There’s a six-week wait for a $15 stainless steel sippy cup made without harmful compounds. Some big box chains are eager to start selling a $300 organic crib mattress that was tested to ensure it doesn’t emit any dangerous gases.
Last year’s recalls of lead-tainted toys alerted many parents to the possible presence of toxic substances in their children’s favorite playthings.
Entrepreneurs and national retailers learned a lesson too: Uncertainty over the safety of the everyday products that surround their children means parents are willing to pay handsomely for peace of mind.
All they have to do is look at the rapid growth of businesses that cater to chemical-conscious moms and dads.
The families buying these products make up a small segment of the U.S. households with children younger than 3, which totaled 12 million in 2006, according to the U.S. census.
But market researchers say their disposable income makes them influential beyond their numbers. They’ve helped spur growth in the multimillion-dollar market for baby furnishings, clothing, gear and personal-care products.
Major retailers are taking notice. While the Food and Drug Administration last month said the health effects of plastic additives called phthalates, for example, are not clear, Toys “R” Us said that by year’s end it would not sell baby products that contain the compounds. Wal-Mart Stores handed down a similar edict to its suppliers.
Whole Foods plans to start selling its own brand of baby bottles in June, joining a slew of boutique bottlemakers, including one that markets an $18 shatterproof glass bottle with nipples imported from France — seven times pricier than the typical model.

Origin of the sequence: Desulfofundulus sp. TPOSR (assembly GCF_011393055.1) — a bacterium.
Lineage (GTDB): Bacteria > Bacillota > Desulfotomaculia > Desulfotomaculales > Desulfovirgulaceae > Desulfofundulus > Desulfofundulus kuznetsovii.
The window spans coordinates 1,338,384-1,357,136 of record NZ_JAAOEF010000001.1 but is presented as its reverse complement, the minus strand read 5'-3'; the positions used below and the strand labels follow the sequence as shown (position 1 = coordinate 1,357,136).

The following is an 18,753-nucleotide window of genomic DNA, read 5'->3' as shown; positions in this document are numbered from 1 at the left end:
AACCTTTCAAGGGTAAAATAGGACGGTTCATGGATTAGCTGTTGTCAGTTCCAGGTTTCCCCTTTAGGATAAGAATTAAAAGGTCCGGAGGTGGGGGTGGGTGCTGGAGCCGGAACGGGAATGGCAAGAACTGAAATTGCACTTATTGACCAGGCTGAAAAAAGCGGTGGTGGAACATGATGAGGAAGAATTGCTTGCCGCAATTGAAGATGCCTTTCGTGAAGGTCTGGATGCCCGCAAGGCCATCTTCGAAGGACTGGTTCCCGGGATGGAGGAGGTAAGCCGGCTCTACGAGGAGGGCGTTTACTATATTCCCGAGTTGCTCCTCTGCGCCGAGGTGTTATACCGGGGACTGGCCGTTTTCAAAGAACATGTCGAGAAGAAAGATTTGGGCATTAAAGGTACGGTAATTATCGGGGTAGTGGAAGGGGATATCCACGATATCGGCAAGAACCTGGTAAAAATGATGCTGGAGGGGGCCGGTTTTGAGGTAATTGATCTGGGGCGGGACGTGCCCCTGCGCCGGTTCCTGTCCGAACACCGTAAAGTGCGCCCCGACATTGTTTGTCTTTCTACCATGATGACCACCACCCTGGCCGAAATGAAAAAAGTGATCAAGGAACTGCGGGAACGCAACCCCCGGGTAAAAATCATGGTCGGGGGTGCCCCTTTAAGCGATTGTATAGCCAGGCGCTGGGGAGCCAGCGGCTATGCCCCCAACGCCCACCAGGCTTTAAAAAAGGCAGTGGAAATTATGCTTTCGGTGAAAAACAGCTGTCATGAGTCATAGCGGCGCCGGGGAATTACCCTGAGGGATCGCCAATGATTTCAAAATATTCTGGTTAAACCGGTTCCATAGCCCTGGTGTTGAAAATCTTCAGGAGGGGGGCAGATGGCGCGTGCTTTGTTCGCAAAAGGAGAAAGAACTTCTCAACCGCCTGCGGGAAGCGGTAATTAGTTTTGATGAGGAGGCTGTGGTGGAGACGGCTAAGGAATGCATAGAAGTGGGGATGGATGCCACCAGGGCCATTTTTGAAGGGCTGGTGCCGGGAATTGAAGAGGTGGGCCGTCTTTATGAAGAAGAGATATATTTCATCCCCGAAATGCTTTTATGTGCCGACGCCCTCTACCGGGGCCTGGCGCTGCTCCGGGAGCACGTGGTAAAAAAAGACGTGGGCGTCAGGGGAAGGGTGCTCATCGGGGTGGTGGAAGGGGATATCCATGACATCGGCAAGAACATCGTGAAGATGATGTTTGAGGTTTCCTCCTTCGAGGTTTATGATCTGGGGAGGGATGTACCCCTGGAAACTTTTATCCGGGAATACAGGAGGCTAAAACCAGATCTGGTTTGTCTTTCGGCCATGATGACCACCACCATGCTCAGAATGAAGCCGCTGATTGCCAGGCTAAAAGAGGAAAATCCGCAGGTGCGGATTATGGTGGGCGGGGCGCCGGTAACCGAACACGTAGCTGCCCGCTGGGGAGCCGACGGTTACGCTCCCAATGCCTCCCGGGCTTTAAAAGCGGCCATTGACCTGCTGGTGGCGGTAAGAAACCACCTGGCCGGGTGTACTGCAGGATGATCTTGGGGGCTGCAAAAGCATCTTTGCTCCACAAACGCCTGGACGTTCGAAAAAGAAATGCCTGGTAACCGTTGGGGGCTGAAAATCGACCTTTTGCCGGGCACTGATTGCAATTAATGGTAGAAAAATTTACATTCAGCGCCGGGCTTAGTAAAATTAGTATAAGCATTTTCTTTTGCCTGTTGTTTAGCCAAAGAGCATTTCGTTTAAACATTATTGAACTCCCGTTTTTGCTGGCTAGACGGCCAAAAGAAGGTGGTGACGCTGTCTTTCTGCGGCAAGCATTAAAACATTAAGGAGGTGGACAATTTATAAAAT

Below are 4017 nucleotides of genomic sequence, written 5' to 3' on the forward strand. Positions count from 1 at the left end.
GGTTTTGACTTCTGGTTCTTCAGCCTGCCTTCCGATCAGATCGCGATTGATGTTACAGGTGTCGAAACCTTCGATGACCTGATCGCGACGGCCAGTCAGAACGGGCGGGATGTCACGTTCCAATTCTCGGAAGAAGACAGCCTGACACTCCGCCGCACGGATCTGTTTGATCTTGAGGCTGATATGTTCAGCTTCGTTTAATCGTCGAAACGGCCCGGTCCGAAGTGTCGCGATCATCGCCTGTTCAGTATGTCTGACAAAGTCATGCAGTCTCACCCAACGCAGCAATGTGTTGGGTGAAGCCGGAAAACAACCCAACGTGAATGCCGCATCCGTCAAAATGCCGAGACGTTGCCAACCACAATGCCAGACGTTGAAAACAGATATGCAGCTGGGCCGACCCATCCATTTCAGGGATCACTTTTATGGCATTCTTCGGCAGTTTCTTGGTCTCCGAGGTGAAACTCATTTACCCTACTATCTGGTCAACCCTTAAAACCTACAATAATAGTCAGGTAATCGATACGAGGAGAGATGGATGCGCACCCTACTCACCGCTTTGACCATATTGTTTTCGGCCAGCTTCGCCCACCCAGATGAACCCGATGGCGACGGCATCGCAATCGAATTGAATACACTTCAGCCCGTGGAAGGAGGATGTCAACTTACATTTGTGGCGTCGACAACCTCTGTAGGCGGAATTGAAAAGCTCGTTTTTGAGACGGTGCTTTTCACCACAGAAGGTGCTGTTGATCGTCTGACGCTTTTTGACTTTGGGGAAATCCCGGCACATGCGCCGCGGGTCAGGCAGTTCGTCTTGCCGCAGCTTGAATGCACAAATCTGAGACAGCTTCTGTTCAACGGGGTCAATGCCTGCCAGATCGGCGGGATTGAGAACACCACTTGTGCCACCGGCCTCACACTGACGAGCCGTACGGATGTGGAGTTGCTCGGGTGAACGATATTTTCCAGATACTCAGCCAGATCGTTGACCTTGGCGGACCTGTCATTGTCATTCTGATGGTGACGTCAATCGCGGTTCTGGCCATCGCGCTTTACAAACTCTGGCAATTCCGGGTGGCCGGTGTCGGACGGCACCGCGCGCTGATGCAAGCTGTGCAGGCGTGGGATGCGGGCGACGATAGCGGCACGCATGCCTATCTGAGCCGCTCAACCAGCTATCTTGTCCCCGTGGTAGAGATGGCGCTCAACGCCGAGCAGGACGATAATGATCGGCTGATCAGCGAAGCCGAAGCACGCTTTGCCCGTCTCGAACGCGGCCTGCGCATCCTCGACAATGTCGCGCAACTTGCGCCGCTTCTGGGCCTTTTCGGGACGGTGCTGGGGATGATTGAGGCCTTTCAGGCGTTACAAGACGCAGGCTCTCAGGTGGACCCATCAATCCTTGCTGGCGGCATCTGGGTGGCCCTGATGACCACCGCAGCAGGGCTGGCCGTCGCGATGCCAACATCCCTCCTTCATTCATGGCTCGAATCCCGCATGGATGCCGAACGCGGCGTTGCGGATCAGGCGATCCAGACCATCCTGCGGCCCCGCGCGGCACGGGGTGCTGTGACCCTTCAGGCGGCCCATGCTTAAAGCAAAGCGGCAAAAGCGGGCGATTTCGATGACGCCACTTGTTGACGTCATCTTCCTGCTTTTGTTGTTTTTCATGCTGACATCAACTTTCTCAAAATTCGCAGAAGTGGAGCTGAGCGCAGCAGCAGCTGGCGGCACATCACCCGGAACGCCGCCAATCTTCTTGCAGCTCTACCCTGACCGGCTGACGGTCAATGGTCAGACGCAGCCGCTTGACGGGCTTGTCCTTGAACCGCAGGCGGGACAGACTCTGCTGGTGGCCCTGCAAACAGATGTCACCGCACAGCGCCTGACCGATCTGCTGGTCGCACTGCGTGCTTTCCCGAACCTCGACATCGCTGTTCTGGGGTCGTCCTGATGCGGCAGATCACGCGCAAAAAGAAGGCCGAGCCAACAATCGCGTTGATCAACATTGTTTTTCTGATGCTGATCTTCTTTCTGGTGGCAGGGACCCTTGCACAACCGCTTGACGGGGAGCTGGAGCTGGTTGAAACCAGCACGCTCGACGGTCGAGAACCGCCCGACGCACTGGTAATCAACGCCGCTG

Parents such as Laurie Cunningham and her husband, Travis Bowen, choose to err on the side of caution, even if it means paying more.
Last summer, the Centreville, Va., couple started looking for an organic crib mattress because they wanted to avoid exposing their daughter, Samantha, now 8 months old, to flame-retardant chemicals used in mattress filling. Then “it all sort of snowballed,” Cunningham said.
“We prioritized because everything is expensive,” said Cunningham, who now acquires secondhand toys and clothes to save money. She and a neighbor, Alexa Hutchins, are starting a local chapter of Holistic Moms Network, a national group for parents interested in green alternatives.
So far, parents like Hutchins and Cunningham have helped drive up sales of organic baby-care products to $15 million in 2006 from $12 million the previous year, and organic baby food to $235 million in 2006 from $206 million in 2005, according to the Organic Trade Association.